I will soon get to the very unfortunate reason for my delay of writing, but first, let me tell you how I spent my American holiday in Odessa. I was actually just a tad depressed that I had potatoes and raw cabbage instead of my usual delicious feast on Thanksgiving. This is the first year that I have ever been away from either Nat’s or my family. I am accustomed to juicy, perfectly prepared turkey, steaming sweet potatoes, Costco pumpkin pies, and hours of eating. This year was just a tad bit different to say the least.
On Thursday I was warmly reminded of my country’s holiday by my hostel mate, Dasha. She is one of the sweetest and genuine girls I have ever met. I was surprised that she remembered that Thursday was a holiday whereas I was somewhat stoic to the fact. I went through the day, although thankful for everything I have in my life, minus my food allergy, slightly depressed. I was constantly reminded of my absence while surfing Facebook; all of my friends were excited about their big plans to celebrate the occasion with friends, family and food. I guess for one of the first times the entire trip, I found myself somewhat homesick. Just then, I remembered I had received a very thoughtful invitation from an ex-pat named Nik who was working for a different hostel in town. My mood was lifted as I made the phone call to ask him about the event’s details and what I should bring. He simply told me to bring something I could share with the rest of the group.
I arrived at the dinner one hour late because I had to go home and prepare something, but as I suspected, I was still one of the first to arrive. Being late to events and parties is one thing Americans and Ukrainians have in common. I joked about how I am happy that this party was not being hosted by a German because everyone was so late. Even for me it was too late, as I had not eaten and by 8PM I was famished. Finally the rest of the crew arrived with an amazing set of dishes that really represented the international composition of our friends. Along with the turkey, we had a Greek sauce, Mexican dessert, and a lot of vodka. My only complaint about the meal was the limited amount of turkey each guest was allowed to consume; it just seemed to incredibly small compared to what I am used to. I suppose that eating until you cannot move is not really the point of Thanksgiving, so I let it slide.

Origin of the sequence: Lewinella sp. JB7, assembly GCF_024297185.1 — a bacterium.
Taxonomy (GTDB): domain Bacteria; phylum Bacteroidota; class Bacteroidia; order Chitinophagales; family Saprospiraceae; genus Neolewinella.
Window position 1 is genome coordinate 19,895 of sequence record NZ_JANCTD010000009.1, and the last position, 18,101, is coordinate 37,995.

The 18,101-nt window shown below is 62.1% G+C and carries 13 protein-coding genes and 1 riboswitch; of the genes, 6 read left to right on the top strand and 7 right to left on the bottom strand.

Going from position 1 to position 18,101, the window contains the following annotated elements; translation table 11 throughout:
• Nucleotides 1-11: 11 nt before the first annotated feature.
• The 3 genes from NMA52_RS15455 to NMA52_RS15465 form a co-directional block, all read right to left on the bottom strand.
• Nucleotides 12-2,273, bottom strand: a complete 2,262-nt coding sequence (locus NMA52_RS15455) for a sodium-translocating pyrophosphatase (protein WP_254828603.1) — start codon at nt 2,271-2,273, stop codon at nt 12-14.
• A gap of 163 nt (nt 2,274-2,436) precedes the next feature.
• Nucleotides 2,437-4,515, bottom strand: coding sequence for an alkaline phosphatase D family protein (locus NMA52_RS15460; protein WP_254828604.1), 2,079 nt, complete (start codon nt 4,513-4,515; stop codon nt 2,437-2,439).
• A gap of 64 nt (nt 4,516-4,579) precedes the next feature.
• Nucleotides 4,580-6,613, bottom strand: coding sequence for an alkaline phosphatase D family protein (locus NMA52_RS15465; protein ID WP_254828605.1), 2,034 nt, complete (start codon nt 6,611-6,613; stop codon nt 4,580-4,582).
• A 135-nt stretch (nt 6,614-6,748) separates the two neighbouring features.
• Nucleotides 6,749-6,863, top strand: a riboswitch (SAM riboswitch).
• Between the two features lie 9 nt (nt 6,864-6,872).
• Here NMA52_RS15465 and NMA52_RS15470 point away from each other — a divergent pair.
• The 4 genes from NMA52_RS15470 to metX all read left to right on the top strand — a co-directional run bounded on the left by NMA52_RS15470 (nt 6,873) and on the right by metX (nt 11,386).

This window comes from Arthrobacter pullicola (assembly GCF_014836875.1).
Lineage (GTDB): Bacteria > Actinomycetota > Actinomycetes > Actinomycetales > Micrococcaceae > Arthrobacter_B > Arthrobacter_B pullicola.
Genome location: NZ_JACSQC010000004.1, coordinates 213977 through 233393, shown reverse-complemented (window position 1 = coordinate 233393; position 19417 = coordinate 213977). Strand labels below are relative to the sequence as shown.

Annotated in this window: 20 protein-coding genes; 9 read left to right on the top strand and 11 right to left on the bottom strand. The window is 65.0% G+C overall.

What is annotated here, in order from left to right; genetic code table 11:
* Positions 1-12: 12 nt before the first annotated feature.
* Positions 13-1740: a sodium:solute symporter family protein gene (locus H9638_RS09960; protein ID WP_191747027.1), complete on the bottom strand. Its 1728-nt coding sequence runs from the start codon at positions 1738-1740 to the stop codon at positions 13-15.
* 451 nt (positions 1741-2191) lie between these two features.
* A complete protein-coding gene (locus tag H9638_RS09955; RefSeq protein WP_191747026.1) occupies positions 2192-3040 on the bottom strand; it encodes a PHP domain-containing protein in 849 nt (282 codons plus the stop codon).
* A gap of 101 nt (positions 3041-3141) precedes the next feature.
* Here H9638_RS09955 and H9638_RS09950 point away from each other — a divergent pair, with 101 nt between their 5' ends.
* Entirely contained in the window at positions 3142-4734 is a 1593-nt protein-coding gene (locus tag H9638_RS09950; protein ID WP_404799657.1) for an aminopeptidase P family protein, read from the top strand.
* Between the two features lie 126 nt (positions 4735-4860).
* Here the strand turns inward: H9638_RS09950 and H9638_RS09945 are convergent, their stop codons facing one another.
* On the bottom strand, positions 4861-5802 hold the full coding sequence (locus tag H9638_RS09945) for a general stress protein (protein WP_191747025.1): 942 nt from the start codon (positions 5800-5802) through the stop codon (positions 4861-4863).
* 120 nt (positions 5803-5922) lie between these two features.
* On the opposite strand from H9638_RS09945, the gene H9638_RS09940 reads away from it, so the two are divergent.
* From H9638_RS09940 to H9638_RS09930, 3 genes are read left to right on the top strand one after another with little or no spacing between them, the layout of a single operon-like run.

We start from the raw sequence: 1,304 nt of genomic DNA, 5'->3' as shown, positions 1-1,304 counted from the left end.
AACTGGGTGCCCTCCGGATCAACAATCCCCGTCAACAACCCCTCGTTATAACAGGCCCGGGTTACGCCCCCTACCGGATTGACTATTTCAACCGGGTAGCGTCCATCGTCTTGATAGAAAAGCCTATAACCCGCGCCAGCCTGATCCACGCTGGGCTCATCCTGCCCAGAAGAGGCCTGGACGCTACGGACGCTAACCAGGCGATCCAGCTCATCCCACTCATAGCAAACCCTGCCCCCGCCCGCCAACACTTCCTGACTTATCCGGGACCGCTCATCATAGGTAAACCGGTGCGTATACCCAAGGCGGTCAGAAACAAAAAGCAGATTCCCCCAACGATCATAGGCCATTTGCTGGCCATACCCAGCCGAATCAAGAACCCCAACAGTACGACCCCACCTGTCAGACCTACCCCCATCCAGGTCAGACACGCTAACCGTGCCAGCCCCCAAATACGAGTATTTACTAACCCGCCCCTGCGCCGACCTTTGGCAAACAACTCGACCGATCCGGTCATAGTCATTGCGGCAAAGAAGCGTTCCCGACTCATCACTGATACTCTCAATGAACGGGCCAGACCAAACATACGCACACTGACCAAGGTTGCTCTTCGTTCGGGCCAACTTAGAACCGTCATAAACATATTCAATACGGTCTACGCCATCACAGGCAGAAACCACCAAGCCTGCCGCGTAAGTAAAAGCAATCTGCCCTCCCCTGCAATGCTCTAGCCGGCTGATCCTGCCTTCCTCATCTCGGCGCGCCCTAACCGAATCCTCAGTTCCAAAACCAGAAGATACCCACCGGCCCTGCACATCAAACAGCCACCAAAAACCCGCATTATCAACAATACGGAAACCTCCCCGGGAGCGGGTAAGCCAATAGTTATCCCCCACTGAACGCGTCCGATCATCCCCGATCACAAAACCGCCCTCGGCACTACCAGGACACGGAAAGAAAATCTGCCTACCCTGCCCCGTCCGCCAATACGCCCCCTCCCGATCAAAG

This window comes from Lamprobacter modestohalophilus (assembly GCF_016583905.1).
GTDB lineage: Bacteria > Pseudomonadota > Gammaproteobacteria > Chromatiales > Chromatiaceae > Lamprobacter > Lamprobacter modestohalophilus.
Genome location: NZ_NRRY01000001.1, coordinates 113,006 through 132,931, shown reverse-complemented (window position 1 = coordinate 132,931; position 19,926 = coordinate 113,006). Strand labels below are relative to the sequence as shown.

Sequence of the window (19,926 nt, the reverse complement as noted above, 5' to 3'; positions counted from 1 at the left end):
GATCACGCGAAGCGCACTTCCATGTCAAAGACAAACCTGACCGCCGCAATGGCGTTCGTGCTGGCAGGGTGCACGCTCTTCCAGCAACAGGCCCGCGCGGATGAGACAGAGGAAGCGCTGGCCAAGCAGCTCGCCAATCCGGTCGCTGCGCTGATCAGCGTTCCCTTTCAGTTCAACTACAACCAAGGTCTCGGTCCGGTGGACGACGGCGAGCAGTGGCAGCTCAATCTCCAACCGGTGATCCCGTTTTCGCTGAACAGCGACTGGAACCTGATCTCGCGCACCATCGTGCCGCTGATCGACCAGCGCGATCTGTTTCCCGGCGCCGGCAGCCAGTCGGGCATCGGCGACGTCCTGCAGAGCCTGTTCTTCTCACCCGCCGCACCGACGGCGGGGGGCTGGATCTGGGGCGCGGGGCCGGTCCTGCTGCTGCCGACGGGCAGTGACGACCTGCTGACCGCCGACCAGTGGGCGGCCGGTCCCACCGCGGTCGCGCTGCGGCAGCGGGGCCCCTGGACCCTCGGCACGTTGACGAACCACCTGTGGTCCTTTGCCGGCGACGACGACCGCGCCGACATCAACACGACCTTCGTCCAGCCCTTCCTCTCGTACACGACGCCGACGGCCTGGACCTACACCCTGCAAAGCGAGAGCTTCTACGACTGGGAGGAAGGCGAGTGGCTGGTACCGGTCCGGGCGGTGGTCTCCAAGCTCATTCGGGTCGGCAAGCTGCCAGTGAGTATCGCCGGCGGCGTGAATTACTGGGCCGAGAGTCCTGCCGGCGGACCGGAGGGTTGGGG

|There was more alcohol than food at our dinner|
|Salad and booze|
|International Thanksgiving Guest|
After the delicious dinner, we went to the living room and began a game of Ukrainian Monopoly. It was even more vicious and unrelenting than usual. There were under the table deals, extortion, and even a Casino where you can gamble away your money. It was an interesting spin on the American classic.